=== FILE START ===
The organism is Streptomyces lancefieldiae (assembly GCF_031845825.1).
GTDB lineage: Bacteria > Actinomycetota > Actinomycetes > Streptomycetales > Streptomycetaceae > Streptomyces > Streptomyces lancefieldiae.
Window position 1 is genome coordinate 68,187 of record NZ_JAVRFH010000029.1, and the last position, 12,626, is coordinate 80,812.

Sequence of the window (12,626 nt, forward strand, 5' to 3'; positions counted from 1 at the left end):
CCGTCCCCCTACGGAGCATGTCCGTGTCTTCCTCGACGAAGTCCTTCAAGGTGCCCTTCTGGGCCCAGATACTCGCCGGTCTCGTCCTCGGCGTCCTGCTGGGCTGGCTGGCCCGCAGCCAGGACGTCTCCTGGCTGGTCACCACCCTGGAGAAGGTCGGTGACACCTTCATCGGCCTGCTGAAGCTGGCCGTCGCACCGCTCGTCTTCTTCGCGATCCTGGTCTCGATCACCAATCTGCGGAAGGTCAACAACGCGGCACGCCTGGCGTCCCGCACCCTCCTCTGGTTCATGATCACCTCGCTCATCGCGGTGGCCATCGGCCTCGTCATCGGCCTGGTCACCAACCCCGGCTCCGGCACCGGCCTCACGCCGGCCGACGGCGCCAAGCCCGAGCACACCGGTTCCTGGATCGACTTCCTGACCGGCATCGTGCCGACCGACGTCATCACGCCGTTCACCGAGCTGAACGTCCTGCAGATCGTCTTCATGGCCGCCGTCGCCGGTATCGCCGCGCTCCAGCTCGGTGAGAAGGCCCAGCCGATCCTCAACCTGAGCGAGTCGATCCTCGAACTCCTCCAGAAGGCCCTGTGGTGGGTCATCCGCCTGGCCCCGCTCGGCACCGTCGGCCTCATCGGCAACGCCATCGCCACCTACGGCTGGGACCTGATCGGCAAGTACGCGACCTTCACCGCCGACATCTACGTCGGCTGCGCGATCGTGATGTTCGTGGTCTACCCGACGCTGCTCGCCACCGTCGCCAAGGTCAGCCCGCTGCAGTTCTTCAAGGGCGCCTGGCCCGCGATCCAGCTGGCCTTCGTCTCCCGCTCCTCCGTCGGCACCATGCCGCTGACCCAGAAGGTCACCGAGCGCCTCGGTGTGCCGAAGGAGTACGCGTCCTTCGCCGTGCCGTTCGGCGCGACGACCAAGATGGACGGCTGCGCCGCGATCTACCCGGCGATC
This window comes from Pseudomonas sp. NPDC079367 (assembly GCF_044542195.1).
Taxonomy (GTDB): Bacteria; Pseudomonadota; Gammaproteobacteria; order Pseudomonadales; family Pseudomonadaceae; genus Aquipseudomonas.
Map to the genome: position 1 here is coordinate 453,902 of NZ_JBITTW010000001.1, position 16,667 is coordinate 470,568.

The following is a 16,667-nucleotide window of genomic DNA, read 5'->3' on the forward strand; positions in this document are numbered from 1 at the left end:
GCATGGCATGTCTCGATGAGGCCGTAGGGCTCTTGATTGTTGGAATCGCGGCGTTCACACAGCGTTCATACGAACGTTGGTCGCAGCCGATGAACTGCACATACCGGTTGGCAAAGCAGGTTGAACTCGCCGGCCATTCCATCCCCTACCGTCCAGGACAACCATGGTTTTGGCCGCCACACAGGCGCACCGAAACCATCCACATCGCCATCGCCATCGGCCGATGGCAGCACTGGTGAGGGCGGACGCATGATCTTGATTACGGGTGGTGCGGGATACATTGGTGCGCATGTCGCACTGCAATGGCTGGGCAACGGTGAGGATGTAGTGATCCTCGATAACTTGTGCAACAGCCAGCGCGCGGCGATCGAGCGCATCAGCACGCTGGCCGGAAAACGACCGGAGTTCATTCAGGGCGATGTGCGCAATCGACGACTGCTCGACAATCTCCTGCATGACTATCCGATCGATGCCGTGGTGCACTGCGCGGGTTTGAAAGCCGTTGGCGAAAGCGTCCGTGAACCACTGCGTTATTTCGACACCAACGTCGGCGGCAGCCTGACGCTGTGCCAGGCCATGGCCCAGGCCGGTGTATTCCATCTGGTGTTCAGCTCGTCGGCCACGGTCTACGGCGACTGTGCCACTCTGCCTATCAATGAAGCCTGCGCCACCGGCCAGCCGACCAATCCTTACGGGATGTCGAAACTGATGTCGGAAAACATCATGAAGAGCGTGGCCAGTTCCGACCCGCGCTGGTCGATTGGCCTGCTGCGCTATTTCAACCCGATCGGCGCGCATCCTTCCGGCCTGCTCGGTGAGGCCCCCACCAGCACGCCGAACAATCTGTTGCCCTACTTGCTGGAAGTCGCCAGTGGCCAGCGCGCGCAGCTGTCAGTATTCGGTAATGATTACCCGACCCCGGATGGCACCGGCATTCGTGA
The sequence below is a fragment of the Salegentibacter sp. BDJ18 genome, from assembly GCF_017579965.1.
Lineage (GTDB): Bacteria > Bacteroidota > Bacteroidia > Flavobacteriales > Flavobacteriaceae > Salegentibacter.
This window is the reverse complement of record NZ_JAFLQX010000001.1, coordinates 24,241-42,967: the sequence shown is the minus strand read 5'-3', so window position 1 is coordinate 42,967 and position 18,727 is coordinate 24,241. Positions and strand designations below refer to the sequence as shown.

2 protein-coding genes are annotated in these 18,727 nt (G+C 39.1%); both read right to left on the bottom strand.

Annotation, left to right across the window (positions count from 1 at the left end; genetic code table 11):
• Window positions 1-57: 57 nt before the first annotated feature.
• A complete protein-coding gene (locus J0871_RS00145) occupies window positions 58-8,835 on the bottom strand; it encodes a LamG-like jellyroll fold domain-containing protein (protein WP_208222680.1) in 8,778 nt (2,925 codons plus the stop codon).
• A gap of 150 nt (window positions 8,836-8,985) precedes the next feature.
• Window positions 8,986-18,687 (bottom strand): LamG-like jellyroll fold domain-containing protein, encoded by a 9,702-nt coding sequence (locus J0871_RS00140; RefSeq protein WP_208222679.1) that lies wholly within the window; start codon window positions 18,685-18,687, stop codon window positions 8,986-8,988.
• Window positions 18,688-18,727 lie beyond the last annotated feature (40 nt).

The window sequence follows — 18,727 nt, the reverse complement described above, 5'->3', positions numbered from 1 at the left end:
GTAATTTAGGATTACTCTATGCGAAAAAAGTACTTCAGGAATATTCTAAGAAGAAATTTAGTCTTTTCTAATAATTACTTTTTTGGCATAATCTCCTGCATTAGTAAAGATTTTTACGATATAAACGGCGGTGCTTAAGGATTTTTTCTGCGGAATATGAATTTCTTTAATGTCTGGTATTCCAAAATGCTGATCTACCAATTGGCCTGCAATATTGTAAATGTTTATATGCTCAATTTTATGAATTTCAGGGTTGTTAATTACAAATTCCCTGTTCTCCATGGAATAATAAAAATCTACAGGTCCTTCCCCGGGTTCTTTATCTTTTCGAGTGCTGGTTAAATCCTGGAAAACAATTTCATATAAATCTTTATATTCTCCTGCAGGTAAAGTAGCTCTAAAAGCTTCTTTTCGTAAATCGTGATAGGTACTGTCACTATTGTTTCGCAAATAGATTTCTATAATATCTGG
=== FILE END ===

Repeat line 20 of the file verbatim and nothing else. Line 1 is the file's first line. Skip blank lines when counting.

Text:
• Window positions 18,688-18,727 lie beyond the last annotated feature (40 nt).